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Sep 6, 2011 | The little computer that could

A history of the Minitel

Few outside of France have heard of Minitel, a remarkable precursor to the Internet that managed to holds its own well into the digital age. So well, in fact, that the prehistoric text-based terminal remains profitable with about 30 million euros in revenue in 2010 and about 1 million users. So well, that analysts back in 2001 predicted it could live on for 2 to 5 years, and it has fared well 10 years on. So well, that France Telecom has only finally decided to pull the plug for it next year. For a service that spanned 30 years, it certainly merits its own corner in computer history.

They were first provided free of charge to the French back in 1982 by the goverment-owned French telephone service PTT (now France Telecom) after a successful prototype run of 2500 households in the Paris suburb of Velizy. It was built by Alcatel at a cost of about $200 each, though a variety of competitors did emerge, including companies like Marta, Thomson and TRT. The rationale for giving it away was that it would be cheaper to do so rather than to provide paper telephone-books.

The use of a Minitel would be free for basic queries that a traditional paper-based phonebook would provide, but users would be charged for other tasks, usually via their phone bills. Initially, users would first type a number into the machine depending on who would pay for the service:

3611, for the phone directory, with the first 3 minutes free,
3613, for completely subsidised connections,
3614, for connections paid by the user at about 3 euros an hour

In 1985 a third tier was added, where France Telecom would give 40 francs/hour (about 6 euros) to the service provider and keep 20 francs. This became 3615, the provider of Kiosks: at its peak there were some 26,000 kiosks or services ranging from banking to periodicals to airline ticketing to pornography – 3617 ULLA was a famous example of the “Minitel Rose” where you could write to the porn actress, post discussions or even “looking for” ads (see it in use here). Apparently there was also a service called “Professor Susan” with instructional material for medical students, including some artificial intelligence capabilities. In the first six months of 1986, Minitel had generated revenues of nearly $54 million – at its peak in 2000, there were 16 million regular users (twice the number of Internet users) and 1 in 5 French households had a Minitel unit.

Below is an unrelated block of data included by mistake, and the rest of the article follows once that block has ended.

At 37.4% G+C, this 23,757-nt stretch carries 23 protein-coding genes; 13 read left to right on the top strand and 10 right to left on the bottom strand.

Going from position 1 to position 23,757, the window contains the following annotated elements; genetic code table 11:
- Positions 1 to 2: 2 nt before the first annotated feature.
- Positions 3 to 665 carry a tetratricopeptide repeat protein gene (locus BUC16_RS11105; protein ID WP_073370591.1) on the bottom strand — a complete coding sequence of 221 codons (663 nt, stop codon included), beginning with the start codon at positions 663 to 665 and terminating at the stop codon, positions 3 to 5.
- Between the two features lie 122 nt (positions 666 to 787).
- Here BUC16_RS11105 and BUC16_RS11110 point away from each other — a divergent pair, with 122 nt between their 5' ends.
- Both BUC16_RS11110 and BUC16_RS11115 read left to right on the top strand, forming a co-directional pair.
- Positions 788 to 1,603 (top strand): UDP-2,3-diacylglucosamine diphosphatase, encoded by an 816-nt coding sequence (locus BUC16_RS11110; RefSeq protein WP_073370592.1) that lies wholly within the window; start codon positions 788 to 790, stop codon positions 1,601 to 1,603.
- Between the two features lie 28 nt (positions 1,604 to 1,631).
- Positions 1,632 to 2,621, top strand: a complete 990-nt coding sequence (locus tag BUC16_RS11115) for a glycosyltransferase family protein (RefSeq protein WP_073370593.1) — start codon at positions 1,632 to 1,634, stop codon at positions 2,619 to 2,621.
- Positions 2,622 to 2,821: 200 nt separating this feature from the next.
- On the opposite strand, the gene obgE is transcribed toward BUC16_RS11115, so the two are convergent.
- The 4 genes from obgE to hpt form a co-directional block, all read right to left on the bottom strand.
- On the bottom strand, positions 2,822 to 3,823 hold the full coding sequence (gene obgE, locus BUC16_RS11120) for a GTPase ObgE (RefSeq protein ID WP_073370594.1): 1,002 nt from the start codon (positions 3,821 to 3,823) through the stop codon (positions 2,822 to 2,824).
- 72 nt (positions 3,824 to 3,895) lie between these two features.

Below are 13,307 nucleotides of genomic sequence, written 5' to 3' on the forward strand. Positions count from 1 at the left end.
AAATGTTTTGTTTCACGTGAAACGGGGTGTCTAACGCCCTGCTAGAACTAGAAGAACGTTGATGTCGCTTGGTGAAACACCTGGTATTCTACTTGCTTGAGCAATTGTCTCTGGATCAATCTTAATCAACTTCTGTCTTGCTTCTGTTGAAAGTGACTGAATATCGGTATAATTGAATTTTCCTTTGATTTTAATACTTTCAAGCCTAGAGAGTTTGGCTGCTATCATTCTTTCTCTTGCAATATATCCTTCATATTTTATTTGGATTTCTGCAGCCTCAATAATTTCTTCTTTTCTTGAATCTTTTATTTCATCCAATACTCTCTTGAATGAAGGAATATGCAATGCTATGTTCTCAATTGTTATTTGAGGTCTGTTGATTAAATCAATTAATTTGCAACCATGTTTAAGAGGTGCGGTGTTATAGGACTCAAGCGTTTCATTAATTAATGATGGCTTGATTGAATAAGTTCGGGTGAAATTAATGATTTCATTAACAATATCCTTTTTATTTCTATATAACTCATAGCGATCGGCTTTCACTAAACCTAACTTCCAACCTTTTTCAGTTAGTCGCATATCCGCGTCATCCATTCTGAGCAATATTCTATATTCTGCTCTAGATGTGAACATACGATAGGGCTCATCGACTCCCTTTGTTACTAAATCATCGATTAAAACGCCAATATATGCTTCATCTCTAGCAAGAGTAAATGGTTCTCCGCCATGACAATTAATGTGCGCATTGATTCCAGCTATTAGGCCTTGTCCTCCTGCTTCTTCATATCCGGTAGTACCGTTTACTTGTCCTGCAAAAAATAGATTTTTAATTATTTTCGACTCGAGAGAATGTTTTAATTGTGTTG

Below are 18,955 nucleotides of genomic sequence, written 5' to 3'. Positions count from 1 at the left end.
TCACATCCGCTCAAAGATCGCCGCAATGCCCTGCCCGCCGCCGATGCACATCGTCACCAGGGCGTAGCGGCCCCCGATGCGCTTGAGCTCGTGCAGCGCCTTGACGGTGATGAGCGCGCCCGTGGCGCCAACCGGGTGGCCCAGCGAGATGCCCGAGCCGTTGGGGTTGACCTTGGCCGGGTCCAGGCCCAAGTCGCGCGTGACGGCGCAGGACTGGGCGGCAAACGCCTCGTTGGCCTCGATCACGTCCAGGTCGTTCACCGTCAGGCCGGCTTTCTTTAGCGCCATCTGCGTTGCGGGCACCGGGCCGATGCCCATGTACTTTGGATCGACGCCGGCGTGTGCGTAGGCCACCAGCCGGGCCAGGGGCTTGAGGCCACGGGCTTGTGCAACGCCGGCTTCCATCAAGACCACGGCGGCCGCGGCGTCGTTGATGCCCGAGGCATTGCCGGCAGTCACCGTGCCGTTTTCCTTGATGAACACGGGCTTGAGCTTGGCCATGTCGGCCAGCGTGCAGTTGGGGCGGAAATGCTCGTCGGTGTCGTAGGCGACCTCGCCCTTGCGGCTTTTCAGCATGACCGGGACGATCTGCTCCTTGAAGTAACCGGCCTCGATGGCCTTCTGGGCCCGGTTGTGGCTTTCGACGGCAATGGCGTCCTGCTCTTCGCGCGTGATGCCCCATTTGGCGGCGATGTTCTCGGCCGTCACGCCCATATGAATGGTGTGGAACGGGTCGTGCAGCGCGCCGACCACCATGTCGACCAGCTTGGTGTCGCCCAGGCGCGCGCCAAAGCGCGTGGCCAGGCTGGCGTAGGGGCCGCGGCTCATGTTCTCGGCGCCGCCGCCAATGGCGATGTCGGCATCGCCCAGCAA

The Minitel was undeniably the most successful deployment of the videotex system, technology that initially meant the use of interactive content displayed on television screens. It used a V.23 modem, essentially one satisfying the 23rd version of the ITU-T standards, with an assymetric data transfer rate of 1200 bits per second to the terminal, and 75 from it. Later models would improve upon this about 8-fold. This technology, however, hampered adoption in the United States because at the time US systems had adopted a different standard known as the Hayes command set.

Despite this, with its popularity in adoption across France, the discussion in the United States even as late as 1995 centered around whether or not Minitel would bury the Internet or if there would be some sort of convergence between the two. Many of the discussions regarding its success point to the following key points:

a) a state-of-the-art telephone and data transmission system
b) a relatively easy to use interface
c) a cheap terminal
d) a transparent billing system that ensured anonymity
e) the support of the government and the lack of need for immediate returns on investment
f) the creation of kiosks to encourage service providers

Some interesting anecdotes have surfaced regarding the Minitel:

a) The earlier models did not let users save the screen they were visiting if they disconnected from the phone line, as the system would revert to the welcome screen if they did. While users could keep the screen (and continue paying for its use) or buy a memory box, they ended up resorting to a hack that involved unplugging the phone line (without pressing the “End Connection” key) or pressing that same button rapidly, twice.

b) The first units would prevent incoming phone calls as long as the user was connected to Minitel.

c) In 1987, CTL director Jean-Louis Fourtanier, director of the French software company CTL, brough several Minitels into the US and Canada in order to set up the first transatlantic Minitel connections.

The national TV channel TF1 covered the Minitel last year in an attempt to understand the kinds of people who still used it.

All in all, the Minitel certainly deserves the distinction of being one of the most widely adopted relics of the technology-yesteryear, and I suspect there will unlikely be anything similar in the years to come. For the French, bidding adieu to the Minitel will be saying goodbye to a trusty old companion with many things that went well for it- very much the little computer that could.


LePoint.fr, “Le minitel, condamné à mort” (link)
“Minitel alphanumeric matrix keyboards resources page” (link)
“La Nostalgie: Le Minitel” (link)
“Minitel: Wikipedia Francais” (link)
“Beyond Minitel: France on the Internet”. January 8, 1996. link)
“The Teletel/Minitel System in France” (link/PDFlink)

William L. Cats-Baril and Tawfik Jelassi. “The French Videotex System Minitel: A Successful Implementation of a National Information Technology Infrastructure” MIS Quarterly, Vol. 18, No. 1 (Mar., 1994), pp. 1-20 (link)

Odile Challe, “Le Minitel: la télématique à la française”, The French Review, Vol. 62, No. 5 (Apr., 1989), pp. 843-856 Published by: American Association of Teachers of French (link)

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